We live in a motorized society where being a pedestrian can be risky. According to Crash Facts, published by the Minnesota Department of Public Safety, nearly four percent of pedestrian crashes resulted in death in 2002, compared to about one-half percent of all other crashes.
The leading identified contributing factor cited in pedestrian crashes is failure to yield right-of-way to the pedestrian, with driver inattention or distraction cited as a close second. In 1996 Minnesota made it a little easier to be a pedestrian by passing a law requiring drivers to stop and yield right-of-way to pedestrians in a crosswalk, marked or unmarked, where there are no traffic control signals in place. (An unmarked crosswalk is defined by the area falling within the boundary of lateral lines if you were to extend the sidewalks across the street or highway.) The driver must remain stopped until the pedestrian has passed the lane in which the vehicle is stopped. The following are some tips to help keep pedestrians safe:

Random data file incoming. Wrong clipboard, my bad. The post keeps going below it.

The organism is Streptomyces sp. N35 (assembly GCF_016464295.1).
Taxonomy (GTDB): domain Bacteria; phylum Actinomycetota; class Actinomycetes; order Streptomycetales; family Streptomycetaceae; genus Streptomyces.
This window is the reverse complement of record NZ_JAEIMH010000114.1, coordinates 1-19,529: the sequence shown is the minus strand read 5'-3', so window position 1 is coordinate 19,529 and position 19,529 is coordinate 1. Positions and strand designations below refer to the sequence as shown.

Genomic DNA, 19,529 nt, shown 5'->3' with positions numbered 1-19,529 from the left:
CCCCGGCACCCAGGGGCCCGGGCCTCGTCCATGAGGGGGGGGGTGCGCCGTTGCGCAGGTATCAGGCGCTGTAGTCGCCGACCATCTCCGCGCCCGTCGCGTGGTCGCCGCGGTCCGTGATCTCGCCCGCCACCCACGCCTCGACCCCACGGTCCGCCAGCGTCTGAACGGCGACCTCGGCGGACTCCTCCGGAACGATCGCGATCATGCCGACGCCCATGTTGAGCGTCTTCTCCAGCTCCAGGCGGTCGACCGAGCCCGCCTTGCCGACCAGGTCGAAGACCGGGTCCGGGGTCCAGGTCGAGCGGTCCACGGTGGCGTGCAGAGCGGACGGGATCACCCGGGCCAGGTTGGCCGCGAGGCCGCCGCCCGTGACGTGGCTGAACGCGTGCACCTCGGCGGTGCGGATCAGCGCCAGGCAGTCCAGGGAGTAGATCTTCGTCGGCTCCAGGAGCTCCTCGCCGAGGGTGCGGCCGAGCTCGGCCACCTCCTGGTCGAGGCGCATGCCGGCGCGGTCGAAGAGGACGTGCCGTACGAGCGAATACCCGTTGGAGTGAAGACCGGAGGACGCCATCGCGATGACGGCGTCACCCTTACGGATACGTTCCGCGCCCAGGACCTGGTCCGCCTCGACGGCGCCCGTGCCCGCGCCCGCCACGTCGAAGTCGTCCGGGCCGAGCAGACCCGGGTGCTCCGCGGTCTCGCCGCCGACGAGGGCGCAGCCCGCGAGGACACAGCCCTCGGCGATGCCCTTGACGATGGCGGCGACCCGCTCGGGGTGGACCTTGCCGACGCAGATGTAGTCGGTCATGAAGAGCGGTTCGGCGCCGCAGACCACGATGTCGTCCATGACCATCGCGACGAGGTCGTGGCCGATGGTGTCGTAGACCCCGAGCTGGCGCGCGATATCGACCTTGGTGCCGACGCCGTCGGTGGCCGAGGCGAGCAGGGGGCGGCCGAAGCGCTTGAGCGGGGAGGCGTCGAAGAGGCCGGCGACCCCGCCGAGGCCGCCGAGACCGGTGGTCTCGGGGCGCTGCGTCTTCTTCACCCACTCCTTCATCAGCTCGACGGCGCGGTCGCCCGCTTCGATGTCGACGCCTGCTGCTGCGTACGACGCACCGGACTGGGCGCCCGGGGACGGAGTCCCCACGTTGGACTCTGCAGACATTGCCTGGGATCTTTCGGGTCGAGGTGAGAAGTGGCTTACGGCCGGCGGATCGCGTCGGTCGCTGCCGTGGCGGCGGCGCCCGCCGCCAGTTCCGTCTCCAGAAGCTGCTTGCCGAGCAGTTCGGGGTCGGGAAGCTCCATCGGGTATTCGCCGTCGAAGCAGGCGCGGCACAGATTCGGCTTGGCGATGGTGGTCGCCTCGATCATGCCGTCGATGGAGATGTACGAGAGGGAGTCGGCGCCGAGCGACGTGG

It is important to teach children about traffic safety and the proper way to cross the street. Adults often overestimate a child's ability to walk and cross streets safely. Children under age 10 do not always have the necessary skills to judge the speed or distance of oncoming traffic; in addition, their peripheral vision is 1/3 less than adults'. Because of their shorter attention spans and cognitive skills, children are often impulsive and behave unpredictably in traffic situations. Here are some tips to keep children safe.
Find alternatives to playing near streets or in driveways. Children's small sizes make it difficult for a driver to see them. Adults should always supervise when small children are outdoors. Children ages 1-3 are often hit by vehicles that are backing up. Older children should be taught to never dash into the street and to always stop at the curb before proceeding.
AS A DRIVER:
Be aware that Minnesota law requires you to stop for pedestrians in any crosswalk, marked or unmarked, where there are no traffic controls present.
Follow all posted speed limits. When children are present near schools, the speed limit is usually lower than that of surrounding roadways. In residential areas, be alert for children who may be playing near the street. Children often dart out from between parked cars or shrubbery.
Pedestrian injuries can be prevented. Take care to be a defensive pedestrian and a pedestrian-alert driver.
For more information about pedestrian safety contact the Minnesota Safety Council at (651) 291-9150 or (800) 444-9150.